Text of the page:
3. Bensch S (1996) Female mating status and reproductive success in the great reed warbler: is there a potential cost of polygyny that requires compensation? J Anim Ecol 65:283–296CrossRefGoogle Scholar
  4. Bensch S, Hasselquist D (1991) Nest predation lowers the polygyny threshold: a new compensation model. Am Nat 138:1297–1306CrossRefGoogle Scholar
  5. Bensch S, Hasselquist D (1994) Higher rate of nest loss among primary than secondary females: infanticide in the great reed warbler? Behav Ecol Sociobiol 35:309–317CrossRefGoogle Scholar
  6. Campobello D, Sealy SG (2009) Avian brood parasitism in a Mediterranean region: hosts and habitat preferences of common cuckoos Cuculus canorus. Bird Study 56:389–400CrossRefGoogle Scholar
  7. Catchpole CK, Leisler B, Winkler H (1985) Polygyny in the great reed warbler, Acrocephalus arundinaceus: a possible case of deception. Behav Ecol Sociobiol 16:285–291CrossRefGoogle Scholar
  8. Clutton-Brock TH (1991) The evolution of parental care. Princeton University Press, PrincetonGoogle Scholar
  9. R Core Team (2012) R: a language and environment for statistical computing. R Foundation for Statistical Computing, Vienna, Austria,
  10. Czapka SJ, Johnson LS (2000) Consequences of mate sharing for first-mated females in a polygynous songbird, the house wren. Wilson Bull 112:72–81CrossRefGoogle Scholar
  11. Dyrcz A (1986) Factors affecting facultative polygyny and breeding results in the great reed warbler (Acrocephalus arundinaceus). J Ornithol 127:447–461CrossRefGoogle Scholar
  12. Ferretti V, Winkler DW (2009) Polygyny in the tree swallow Tachycineta bicolor: a result of the cost of searching for an unmated male. J Avian Biol 40:290–295CrossRefGoogle Scholar
  13. Forstmeier W, Kuijper DPJ, Leisler B (2001a) Polygyny in the dusky warbler, Phylloscopus fuscatus: the importance of female qualities. Anim Behav 62:1097–1108CrossRefGoogle Scholar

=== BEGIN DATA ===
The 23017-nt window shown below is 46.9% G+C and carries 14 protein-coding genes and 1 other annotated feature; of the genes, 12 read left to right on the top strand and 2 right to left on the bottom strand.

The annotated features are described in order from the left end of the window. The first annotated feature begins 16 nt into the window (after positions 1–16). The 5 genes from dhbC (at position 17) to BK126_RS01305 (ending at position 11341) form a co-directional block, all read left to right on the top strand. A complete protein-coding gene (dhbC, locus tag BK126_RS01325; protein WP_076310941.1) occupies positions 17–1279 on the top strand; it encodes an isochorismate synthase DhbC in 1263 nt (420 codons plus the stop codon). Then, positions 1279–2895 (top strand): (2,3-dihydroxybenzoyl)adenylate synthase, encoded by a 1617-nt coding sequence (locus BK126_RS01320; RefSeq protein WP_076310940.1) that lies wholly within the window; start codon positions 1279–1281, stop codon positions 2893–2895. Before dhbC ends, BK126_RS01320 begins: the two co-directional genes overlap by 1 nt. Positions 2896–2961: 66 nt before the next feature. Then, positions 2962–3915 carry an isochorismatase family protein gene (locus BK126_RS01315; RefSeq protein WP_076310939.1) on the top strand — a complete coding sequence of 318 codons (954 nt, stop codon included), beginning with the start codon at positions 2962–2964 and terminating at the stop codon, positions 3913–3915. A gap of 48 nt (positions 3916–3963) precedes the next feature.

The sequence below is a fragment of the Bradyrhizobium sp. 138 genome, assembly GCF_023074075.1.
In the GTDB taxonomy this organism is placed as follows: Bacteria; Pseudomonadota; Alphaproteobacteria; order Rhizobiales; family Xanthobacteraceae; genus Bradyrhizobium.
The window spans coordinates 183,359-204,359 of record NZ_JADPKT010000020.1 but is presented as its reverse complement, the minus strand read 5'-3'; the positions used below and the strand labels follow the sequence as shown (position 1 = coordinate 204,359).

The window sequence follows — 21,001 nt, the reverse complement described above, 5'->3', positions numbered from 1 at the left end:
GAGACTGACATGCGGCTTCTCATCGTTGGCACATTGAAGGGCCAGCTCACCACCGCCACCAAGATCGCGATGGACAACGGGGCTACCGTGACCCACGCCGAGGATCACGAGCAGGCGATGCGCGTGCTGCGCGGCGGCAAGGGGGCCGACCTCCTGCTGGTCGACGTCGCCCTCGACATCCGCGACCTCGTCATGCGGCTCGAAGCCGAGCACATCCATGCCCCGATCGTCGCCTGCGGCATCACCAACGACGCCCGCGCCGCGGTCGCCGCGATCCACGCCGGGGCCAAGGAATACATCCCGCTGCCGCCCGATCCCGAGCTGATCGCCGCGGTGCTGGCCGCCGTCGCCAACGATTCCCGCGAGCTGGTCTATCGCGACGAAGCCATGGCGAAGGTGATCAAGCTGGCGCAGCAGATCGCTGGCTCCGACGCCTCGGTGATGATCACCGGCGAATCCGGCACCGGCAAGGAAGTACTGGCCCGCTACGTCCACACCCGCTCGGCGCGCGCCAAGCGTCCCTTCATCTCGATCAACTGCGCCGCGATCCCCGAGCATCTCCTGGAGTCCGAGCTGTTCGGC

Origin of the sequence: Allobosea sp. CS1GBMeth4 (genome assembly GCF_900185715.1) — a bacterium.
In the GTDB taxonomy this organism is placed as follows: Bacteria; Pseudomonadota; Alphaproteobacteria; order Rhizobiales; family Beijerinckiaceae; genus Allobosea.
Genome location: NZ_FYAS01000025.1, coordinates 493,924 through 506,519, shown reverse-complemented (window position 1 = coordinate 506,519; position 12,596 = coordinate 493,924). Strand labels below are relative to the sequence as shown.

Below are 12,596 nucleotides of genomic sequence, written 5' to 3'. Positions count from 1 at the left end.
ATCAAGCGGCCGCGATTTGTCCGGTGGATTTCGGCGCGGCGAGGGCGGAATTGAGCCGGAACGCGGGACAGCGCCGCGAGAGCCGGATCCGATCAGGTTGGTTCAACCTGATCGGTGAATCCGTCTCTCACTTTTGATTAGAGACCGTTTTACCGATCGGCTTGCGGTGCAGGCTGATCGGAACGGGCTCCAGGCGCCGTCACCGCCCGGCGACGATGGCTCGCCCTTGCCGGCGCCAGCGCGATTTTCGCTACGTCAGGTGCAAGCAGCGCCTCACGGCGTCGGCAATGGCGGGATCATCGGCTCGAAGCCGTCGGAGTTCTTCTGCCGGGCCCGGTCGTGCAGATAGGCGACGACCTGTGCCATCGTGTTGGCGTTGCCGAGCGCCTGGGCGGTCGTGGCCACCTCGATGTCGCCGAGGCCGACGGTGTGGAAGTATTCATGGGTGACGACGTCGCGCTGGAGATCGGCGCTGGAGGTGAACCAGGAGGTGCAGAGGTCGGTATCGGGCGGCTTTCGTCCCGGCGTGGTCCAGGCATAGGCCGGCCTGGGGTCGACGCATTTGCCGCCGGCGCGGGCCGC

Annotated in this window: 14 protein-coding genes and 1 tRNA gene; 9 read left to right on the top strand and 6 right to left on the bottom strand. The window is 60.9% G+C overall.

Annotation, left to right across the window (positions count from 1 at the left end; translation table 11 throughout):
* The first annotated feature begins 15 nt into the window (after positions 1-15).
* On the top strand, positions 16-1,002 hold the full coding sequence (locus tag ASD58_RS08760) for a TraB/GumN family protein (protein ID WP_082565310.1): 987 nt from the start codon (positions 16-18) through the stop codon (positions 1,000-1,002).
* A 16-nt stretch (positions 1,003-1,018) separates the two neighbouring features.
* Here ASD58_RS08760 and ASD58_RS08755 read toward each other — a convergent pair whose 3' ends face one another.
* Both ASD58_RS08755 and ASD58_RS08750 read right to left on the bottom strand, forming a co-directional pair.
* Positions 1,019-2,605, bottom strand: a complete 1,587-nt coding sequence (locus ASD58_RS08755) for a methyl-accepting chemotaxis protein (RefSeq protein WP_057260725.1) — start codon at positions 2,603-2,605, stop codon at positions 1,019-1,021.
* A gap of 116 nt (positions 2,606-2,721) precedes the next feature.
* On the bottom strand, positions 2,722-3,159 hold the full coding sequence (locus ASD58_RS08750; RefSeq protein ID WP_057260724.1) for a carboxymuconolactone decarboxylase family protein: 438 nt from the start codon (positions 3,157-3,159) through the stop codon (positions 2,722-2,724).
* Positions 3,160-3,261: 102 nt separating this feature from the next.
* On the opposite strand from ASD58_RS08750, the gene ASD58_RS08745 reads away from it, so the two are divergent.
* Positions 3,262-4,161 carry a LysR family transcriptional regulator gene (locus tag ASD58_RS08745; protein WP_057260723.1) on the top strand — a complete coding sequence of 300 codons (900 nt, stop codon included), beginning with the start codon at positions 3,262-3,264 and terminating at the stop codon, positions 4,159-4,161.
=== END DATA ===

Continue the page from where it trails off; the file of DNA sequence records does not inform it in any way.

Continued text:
14. Forstmeier W, Leisler B, Kempenaers B (2001b) Bill morphology reflects female independence from male parental help. Proc R Soc Lond B 268:1583–1588CrossRefGoogle Scholar
  15. Fournier DA, Skaug HJ, Ancheta J, Ianelli J, Magnusson A, Maunder M, Nielsen A, Sibert J (2012) AD Model Builder: using automatic differentiation for statistical inference of highly parameterized complex nonlinear models. Optim Methods Softw 27:233–249CrossRefGoogle Scholar
  16. Geltsch N, Hauber ME, Anderson MG, Bán M, Moskát C (2012) Competition with a host nestling for parental provisioning imposes recoverable costs on parasitic cuckoo chick’s growth. Behav Process 90:378–383CrossRefGoogle Scholar
  17. Grayson P, Glassey B, Forbes S (2013) Does brood parasitism induce paternal care in a polygynous host? Ethology 119:489–495CrossRefGoogle Scholar
  18. Griggio M, Tavecchia G, Biddau L, Mingozzi T (2003) Mating strategies in the rock sparrow Petronia petronia: the role of female quality. Ethol Ecol Evol 15:389–398CrossRefGoogle Scholar
  19. Grim T (2006) Cuckoo growth performance in parasitized and unused hosts: not only host size matters. Behav Ecol Sociobiol 60:716–723CrossRefGoogle Scholar
  20. Grønstøl G, Hafsmo JE, Byrkjedal I, Lislevand T (2013) Chick growth and survival in northern lapwings Vanellus vanellus indicate that secondary females do the best of a bad job. J Avian Biol 44:376–382CrossRefGoogle Scholar
  21. Hasselquist D (1998) Polygyny in great reed warblers: a long-term study of factors contributing to male fitness. Ecology 79:2376–2390CrossRefGoogle Scholar
  22. Hauber ME, Moskát C (2008) Shared parental care is costly for nestlings of common cuckoos and their great reed warbler hosts. Behav Ecol 19:79–86CrossRefGoogle Scholar
  23. Holen ØH, Johnstone RA (2007) Parental investment with a superior alien in the brood. J Evol Biol 20:2165–2172CrossRefPubMedGoogle Scholar